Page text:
At the outset we note that the motion for new trial was filed two days late. The statutory deadline for filing motions for reconsideration or new trial has been held to be jurisdictional; if no such motion is filed within the requisite ten days, the Court no longer has power to reconsider or amend its judgment and the losing party no longer has a right to appeal. Fai'ivae v. Aumavae, AP No.2-76; see generally Judicial Memorandum No.2-87, 4 A.S.R.2d 172 (1987). A motion for relief from a judgment more than ten days old can be granted only under the very limited circumstances set forth in Rule 60(b) of the Trial Court Rules of Civil Procedure. See Amerika Samoa Bank v. Pritchard, 5 A.S.R.2d 106 (1987). Relief under Rule 60(b) is not available to a party who could have raised the same claims or defenses by motion for new trial but did not get around to it. See Wray v. Wray, 5 A.S.R.2d 34, 43- 44 (1987).
The explanation proffered by Malele for the late filing of this motion is that he had consulted prior to trial with someone in the Office of the Public Defender and had been under the impression that the Public Defender was representing him. Upon receiving a copy of the judgment he attempted a further consultation with the Public Defender and learned that the Public Defender cannot represent him in this non-criminal matter. He consulted with his present counsel on March 18, when there [15ASR2d3]was still one day left in which to file a motion for new trial. This counsel was willing to represent Malele on a motion for new trial, but told him ---without bothering to look at the date of the judgment ---to come back with some money for a "retainer." Malele apparently followed this instruction, and on March 21 his new counsel got around to looking at the Court's opinion. Noticing at last that the filing deadline had expired, counsel nevertheless immediately filed a motion for new trial and hoped for the best.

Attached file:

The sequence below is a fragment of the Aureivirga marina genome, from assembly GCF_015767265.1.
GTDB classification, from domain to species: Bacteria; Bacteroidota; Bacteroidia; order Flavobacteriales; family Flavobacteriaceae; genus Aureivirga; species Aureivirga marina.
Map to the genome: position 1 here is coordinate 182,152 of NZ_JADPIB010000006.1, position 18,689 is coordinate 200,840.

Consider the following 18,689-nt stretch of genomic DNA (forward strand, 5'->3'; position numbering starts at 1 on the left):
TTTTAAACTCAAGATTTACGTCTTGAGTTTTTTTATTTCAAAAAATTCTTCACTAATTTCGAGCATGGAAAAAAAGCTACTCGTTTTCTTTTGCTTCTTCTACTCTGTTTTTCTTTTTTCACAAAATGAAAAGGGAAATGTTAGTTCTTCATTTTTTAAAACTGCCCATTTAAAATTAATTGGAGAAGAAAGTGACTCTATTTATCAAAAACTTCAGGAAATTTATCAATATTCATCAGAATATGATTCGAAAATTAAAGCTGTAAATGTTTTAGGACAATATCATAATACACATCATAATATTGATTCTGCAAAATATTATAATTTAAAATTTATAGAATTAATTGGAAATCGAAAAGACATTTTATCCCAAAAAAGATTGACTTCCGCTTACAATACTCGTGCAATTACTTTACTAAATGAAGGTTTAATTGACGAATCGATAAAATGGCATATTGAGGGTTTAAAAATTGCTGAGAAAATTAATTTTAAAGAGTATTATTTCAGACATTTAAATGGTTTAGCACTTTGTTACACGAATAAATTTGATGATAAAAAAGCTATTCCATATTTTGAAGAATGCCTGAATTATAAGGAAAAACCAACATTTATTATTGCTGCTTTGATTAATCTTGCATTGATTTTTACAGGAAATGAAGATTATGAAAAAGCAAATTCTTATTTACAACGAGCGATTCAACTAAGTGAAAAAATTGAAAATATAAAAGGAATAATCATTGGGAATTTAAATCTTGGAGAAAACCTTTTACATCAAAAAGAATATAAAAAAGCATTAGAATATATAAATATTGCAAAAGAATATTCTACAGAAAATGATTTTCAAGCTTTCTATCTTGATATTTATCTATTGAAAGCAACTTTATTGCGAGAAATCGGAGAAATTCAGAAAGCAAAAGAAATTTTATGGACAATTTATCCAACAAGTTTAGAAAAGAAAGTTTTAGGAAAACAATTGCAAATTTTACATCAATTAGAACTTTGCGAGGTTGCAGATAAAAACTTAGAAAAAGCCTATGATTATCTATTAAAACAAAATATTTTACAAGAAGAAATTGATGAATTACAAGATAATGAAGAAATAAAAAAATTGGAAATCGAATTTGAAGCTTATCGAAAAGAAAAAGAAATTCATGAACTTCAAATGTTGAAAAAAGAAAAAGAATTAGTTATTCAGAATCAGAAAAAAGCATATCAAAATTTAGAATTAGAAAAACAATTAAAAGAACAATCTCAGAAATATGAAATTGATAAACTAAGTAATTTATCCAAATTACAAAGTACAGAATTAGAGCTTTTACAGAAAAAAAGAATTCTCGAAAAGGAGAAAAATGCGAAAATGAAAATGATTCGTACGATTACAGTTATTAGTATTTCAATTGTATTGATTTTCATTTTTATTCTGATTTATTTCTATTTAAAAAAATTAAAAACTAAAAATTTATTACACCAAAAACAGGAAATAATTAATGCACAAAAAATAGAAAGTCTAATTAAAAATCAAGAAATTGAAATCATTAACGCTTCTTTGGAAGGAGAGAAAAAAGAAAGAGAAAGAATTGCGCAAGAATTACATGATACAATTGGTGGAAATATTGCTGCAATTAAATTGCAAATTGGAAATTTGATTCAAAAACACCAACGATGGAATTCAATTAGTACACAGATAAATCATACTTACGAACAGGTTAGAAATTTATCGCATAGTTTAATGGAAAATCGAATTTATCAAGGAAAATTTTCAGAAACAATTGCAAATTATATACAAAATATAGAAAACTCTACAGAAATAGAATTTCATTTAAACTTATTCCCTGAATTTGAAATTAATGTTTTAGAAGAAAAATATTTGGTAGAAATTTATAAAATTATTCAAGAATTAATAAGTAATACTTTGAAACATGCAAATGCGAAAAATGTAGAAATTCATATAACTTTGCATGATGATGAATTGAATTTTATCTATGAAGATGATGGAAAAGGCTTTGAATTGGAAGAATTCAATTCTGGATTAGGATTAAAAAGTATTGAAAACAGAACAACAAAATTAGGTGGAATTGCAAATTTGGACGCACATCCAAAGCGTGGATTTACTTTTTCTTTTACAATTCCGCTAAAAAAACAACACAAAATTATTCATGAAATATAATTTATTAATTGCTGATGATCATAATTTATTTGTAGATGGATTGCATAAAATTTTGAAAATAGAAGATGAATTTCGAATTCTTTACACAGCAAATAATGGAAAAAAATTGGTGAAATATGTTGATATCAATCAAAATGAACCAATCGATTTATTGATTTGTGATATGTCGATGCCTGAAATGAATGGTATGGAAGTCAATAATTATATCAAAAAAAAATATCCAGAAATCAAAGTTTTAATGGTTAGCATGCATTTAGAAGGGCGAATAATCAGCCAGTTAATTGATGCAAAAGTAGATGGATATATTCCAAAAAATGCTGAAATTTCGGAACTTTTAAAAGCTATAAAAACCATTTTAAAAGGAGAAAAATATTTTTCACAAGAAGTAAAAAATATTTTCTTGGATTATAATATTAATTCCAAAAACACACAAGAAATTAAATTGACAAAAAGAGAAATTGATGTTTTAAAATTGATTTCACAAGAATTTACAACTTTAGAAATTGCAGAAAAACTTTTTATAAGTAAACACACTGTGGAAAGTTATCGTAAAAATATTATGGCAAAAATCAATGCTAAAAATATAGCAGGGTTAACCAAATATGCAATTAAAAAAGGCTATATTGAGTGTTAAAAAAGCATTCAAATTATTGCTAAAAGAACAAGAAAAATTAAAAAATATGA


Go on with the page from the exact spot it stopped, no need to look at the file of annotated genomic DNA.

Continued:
Needless to say, this is the sort of conduct that leads to disciplinary action and to malpractice liability. The attitude that an attorney or legal practitioner has no ethical obligations toward a client or prospective client until he has been paid some money is incorrect and dangerous.
An attorney-client relationship ordinarily rests on contract, but it is not necessary that the contract be express or that a retainer be requested or paid. The contract may be implied from conduct of the parties. . ..The relationship is created when (1) a person seeks advice or assistance from an attorney, (2) the advice or assistance sought pertains to matters within the attorney's professional competence, and (3) the attorney expressly or impliedly agrees to give or actually gives the desired advice or assistance. Kurtenbach v. TeKippe, 260 N .W .2d 53, 56 (Iowa 1977) (citations omitted).